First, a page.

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Amber Paulen

Cheever - A Life by Blake Bailey

Blake Bailey


A Life

Two months ago I wouldn’t have been able to tell you the name of a single John Cheever story. And now I can fit the most well-known of them on a continuum of Cheever’s life, thanks to this hefty and detailed biography by Blake Bailey. Why I chose the biography before the novels is something of an accident of availability, yet I’m happy I did. The man behind the work proves to be as interesting and confounding as the most famous of his short stories.

It’s not my intention to sum up the biography. That would be futile considering the density of Bailey’s book, the enormity of the biographer’s task, especially daunting in Cheever’s case, who left a long paper trail of letters and notes in addition to the 4300 pages of his journals. When Cheever died in 1982 from cancer, he was remembered in the obituaries as a writer of light and brightness. But when his journals surfaced, readers and family members were forced to reconsider the portrait they had drawn of the famous writer. In those journals Cheever described a misery that ate at him from the inside, and which he had named his carfard.

To stifle his depression (or termite) Cheever drank heavily until he hit bottom, then painfully returned to sobriety in 1975. Always a difficult person to live with, during his most drunken years he was intolerable. His wife Mary and him had for awhile begun sleeping in separate rooms by this time. Their strange—but long-lasting—marriage seemed to survive on some very vague terms that they both agreed on, but had little to do with mutual compassion.

Much of Cheever’s carfard could be blamed, as Blake Bailey has, on what came out in the journals to shock family and friends after Cheever’s death: John Cheever was gay. Not only was he gay but he harbored a strong homophobia characteristic of the times. A battle raged within him for most of his adult life, between the erotic desires of his “member” and the rational ideals presented to him by society and his mind. Having a family and a wife were two points against the erotic, and for twenty years he didn’t touch a man and a man didn’t touch him. But this reserve broke down and in the later part of his life, he had many young male lovers.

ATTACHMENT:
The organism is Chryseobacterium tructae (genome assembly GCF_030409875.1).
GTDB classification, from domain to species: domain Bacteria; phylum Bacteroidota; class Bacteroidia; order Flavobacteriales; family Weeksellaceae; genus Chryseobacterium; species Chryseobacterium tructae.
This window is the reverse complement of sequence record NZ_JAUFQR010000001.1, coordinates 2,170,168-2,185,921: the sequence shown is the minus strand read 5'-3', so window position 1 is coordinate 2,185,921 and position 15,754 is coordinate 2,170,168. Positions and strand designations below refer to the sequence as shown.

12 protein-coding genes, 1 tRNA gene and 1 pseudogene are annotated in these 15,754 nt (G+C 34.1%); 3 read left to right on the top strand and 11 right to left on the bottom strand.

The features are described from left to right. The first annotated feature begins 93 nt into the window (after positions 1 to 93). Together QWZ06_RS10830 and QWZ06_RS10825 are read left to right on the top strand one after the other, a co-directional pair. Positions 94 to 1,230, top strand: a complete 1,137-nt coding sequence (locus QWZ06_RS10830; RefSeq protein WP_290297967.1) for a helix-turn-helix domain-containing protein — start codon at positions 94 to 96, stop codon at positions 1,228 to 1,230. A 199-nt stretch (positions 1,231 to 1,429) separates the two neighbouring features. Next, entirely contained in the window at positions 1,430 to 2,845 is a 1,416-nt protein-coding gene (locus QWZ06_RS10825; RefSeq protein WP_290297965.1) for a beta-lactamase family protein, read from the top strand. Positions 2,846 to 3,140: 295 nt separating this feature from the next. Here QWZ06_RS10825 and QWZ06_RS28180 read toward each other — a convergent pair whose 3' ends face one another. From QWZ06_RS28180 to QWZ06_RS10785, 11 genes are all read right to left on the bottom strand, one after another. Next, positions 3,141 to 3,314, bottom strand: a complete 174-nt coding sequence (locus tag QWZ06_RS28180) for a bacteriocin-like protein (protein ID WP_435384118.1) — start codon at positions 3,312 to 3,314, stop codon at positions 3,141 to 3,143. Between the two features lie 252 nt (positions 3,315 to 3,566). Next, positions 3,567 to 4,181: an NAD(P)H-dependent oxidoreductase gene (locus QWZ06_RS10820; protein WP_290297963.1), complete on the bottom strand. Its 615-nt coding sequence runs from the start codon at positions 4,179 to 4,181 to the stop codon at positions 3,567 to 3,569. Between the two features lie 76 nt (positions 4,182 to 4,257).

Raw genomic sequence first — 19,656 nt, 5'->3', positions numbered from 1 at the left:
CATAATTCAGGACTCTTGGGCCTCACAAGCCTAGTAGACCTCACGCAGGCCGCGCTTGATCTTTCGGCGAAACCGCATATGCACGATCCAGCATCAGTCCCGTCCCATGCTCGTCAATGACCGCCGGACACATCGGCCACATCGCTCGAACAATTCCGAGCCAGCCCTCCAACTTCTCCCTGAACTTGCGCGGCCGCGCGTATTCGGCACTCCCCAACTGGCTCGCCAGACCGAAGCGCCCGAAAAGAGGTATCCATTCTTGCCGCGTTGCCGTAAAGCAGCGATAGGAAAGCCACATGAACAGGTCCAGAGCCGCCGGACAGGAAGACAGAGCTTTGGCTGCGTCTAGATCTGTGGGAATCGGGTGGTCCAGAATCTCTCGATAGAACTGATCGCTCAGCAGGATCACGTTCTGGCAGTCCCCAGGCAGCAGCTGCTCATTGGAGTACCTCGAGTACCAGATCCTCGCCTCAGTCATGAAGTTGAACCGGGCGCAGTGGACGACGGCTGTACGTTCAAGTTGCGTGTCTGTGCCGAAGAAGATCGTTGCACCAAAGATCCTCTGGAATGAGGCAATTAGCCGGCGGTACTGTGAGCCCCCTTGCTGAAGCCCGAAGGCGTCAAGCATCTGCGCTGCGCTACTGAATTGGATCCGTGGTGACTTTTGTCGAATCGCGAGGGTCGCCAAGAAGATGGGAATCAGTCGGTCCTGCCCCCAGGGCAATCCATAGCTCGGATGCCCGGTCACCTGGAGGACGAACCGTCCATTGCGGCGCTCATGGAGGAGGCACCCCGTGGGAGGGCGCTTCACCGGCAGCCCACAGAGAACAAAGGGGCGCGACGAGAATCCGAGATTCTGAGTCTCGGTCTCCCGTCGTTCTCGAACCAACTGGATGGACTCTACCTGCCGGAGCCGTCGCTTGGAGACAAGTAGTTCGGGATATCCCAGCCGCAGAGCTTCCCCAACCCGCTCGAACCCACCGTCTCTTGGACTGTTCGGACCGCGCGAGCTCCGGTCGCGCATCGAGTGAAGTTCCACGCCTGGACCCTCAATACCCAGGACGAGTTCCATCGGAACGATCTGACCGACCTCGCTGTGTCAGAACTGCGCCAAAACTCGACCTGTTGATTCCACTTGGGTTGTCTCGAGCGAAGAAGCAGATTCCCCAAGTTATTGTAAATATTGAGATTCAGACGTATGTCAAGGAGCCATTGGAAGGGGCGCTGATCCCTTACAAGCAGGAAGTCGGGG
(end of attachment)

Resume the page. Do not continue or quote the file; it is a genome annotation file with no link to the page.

Or as Cheever told his eldest son over the phone before his death:

What I wanted to tell you is that your father has had his cock sucked by quite a few disreputable characters.

That Cheever lived a dual life, one as a husband—though not an acting one—and father, and the other as a homosexual, makes me wonder what of that duality came out in his short stories. Cheever’s most productive years came before his drinking was too much and during the time when he was decidedly homophobic. Falconer, written during sobriety and acceptance of his homosexuality, deals with the subject forthright. While his last novel, written in the very last years of his life, Oh What a Paradise It Seems, again confronts the subject, though Cheever had second thoughts about including bisexuality, figuring that the truth in the source would be obvious.

But then, too, he had an obligation as an artist—a great artist—to be emotionally honest: “What I come on is that I am writing the annals of my time and my life and that any deceit or evasiveness is, by my lights, criminal.”

But the stories, and most of what Cheever wrote, reveal the duality of human nature on more than just an erotic scale. As a reviewer of The Stories of John Cheever wrote:

“…the stories are realistic in the best sense of the word, anchoring the dream in the concrete example, nailing the reader to the page with ruthless attention to detail character by character, scene by scene.”

Continued by Bailey:

Cheever’s virtuosity is such that one forgets how subtly the sense of a dream persists in his otherwise “realistic” fiction, or, as the case may be, how reality persists in the midst of dream.

It has been a pleasure beginning to discover John Cheever and one I will continue.


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